1. I assume your first question is sarcastic, but if making laws is pointless, then there’s no reason to have them.

    I guess it depends if you want to get rid of evil people, in which case shooting them is quite effective. Attacking the causes of evil is more complicated and probably requires providing equality, opportunity, hope, justice, etc. It’s probably easier to carry a gun.

    It’s well established that the minimum number of guns per capita required to keep a potentially tyrannical government in check is proportional to the number of Texans in said government and therefore it’s quite reasonable that the United States needs more than other countries.

    In light of recent events, it may be inappropriate to make jokes about the topic, but in the face of reality, it’s one of my main coping methods.


    1. The first question isn’t really sarcastic but rather a common argument used by the pro gun side. I’ve asked this question many times. Nobody has answered. So just hoping somebody would provide one. Your other answers are quite good and the humour is appropriate since I’m not sure what else to do on the face of such madness.

      Liked by 1 person

  2. ryan59479

    You point out something that’s always bugged me about the “criminals will always break laws” attitude of pro-gun nutjobs, and that is this: our fatalistic attitude when it comes to firearms.

    Nowhere else in our society do we see much fatalism in that sense that something is unchangeable. Drug problem among the population? War on drugs! Our kids are wrapped in helmets, knee pads, elbow pads, etc. to avoid the rather inevitable scraped knee or goose egg. Cars are equipped with backup cameras, impact crumple zones, air bags everywhere, sensors that alert you to obstacles on the road. We spend countless dollars and hours combating the effects of aging–the most inevitable thing of all!–with pills, creams, fad diets, surgeries.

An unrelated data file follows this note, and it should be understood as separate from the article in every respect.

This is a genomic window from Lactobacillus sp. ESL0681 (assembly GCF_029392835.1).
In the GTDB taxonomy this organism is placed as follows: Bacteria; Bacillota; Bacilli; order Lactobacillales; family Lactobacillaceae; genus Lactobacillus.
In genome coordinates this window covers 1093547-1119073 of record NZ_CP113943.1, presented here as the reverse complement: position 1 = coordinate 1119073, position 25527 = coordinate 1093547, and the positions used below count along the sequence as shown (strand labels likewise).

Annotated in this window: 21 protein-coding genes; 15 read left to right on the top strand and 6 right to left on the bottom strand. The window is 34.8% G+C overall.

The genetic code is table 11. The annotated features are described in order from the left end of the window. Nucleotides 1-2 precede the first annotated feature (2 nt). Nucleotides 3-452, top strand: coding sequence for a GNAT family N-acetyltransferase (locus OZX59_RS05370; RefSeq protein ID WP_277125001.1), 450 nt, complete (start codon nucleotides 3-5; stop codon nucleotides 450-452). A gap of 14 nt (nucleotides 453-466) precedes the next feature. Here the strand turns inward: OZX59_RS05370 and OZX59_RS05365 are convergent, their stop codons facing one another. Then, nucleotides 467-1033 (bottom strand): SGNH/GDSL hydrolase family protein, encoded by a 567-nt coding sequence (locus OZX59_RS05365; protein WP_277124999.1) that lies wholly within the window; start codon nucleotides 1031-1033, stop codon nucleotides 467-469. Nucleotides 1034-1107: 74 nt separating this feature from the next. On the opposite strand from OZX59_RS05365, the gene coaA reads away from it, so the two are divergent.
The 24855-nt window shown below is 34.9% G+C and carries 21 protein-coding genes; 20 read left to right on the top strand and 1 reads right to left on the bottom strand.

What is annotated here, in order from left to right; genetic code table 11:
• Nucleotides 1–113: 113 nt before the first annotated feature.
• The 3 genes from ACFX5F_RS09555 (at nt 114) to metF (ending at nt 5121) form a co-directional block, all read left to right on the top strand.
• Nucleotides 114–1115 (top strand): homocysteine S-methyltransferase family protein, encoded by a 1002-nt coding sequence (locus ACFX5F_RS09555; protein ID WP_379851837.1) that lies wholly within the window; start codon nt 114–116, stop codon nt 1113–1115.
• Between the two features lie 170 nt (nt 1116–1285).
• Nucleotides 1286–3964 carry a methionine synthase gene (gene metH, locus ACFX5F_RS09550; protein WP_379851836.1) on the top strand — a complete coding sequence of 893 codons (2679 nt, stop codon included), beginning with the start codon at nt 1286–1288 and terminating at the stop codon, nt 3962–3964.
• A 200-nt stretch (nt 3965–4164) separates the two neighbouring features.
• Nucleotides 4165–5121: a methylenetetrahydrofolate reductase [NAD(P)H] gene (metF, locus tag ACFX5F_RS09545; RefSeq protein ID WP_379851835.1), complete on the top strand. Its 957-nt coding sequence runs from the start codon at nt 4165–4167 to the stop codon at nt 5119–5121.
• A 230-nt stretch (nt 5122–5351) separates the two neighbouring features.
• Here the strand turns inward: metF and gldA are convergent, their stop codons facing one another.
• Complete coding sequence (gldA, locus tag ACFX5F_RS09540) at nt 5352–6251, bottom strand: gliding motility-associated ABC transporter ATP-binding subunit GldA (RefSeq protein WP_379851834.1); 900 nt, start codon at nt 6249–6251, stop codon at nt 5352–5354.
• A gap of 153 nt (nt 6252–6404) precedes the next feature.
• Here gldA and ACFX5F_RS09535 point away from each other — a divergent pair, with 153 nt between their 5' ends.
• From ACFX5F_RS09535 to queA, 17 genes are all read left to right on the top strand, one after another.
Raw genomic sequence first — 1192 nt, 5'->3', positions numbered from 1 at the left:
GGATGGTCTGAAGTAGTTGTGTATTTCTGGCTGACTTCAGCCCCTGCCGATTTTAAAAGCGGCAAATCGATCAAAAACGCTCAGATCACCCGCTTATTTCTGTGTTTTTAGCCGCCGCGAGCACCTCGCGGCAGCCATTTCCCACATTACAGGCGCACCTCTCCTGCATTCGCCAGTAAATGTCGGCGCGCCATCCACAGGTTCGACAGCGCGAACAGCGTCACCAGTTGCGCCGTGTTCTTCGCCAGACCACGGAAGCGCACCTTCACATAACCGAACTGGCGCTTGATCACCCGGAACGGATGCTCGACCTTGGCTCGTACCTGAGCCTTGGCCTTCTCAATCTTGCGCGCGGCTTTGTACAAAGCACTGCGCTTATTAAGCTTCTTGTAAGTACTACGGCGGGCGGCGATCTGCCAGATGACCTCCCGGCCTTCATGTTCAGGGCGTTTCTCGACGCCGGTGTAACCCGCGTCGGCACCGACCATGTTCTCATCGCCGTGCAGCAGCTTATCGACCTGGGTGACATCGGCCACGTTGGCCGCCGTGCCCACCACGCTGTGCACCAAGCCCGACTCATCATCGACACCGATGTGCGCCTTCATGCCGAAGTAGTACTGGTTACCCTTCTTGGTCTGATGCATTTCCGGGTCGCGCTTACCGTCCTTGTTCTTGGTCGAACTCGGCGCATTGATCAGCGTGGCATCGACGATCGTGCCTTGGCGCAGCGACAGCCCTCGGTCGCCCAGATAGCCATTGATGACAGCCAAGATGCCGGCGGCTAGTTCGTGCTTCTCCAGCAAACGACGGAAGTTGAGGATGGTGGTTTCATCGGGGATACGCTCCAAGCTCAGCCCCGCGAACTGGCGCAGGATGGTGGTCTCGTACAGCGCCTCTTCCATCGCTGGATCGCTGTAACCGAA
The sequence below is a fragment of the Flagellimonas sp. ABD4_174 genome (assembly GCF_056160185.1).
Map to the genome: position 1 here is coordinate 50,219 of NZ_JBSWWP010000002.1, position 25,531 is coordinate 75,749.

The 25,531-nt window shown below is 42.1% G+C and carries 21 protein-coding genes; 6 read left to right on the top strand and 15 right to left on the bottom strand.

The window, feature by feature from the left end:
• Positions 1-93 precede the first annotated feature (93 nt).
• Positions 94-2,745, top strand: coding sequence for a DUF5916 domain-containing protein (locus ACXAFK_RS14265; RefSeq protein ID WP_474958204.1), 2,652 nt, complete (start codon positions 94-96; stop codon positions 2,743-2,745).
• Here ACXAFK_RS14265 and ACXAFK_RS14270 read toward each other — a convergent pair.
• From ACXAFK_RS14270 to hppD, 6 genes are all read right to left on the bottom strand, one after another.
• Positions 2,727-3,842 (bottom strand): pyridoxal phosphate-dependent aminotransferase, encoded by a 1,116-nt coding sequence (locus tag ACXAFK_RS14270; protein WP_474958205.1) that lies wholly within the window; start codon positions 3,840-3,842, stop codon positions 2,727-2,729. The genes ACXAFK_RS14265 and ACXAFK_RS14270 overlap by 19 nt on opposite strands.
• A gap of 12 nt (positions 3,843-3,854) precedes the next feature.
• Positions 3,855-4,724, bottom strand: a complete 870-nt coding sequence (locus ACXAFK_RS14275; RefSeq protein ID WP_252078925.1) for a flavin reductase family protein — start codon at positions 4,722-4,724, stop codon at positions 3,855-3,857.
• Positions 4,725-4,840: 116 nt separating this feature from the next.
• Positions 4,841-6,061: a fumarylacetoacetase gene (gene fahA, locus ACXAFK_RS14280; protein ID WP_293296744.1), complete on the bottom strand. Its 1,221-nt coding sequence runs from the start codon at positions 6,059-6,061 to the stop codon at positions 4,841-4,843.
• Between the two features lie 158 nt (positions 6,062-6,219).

But when it comes to guns? Sorry! There’s absolutely nothing we can do! That’s just the way it is, wackos are always going to shoot people.

    It’s absolutely mind boggling to me that we go to astronomically inane lengths to prevent harm in every other area of life, but for some reason guns are something that can never be changed, a harm which can never be mitigated.

    Liked by 1 person

    1. Those are all great points. I think it was a quote from the Daily Show or Colbert report that says, because of one guy hiding a bomb in his show we have to take our shoes off at airports, and while shooting after shooting happens and nothing is done. It’s really amazing.

      Liked by 1 person

  3. What I hear is that anti-drug laws don’t stop traffickers, laws against theft and murder don’t prevent those acts, either. They perhaps act as a deterrent for someone who is law abiding. But what they mainly do is outline punishment for those who commit such acts.

    Liked by 1 person

    1. Good answer. In that I feel that this may be how many pro-gun people feel. Many of them tend to be all about the punishment aspect. Had an argument with a guy the other day who said quite clearly that he would easily put a bullet from his gun into anybody’s skull who broke into his home. He didn’t say “threaten his family”, or “rape his wife”, or “point a gun at him”, but break into his home. So for him burglary is an offense punishable by death. I get the sense that many of the staunchest pro-gun people would love an excuse to deal out the punishment themselves. So while they may spout the answer you provided, it’s not certain in practice that’s really what they care about the most.

      And of course in reality the construction of our laws have much more to do with punishment. They are a reflection of our desire for equality, civility, security, and morality. I mean even the 10 commandments don’t talk about the actual punishment part, they are rules to live by. Laws against segregation, laws that allow women to vote are examples of these things. And there are punishments if you suppress a women’s right to vote, but these are the after thoughts. The laws always start with values that we as a society deem important. Preventing murders does not seem to be one of them anymore.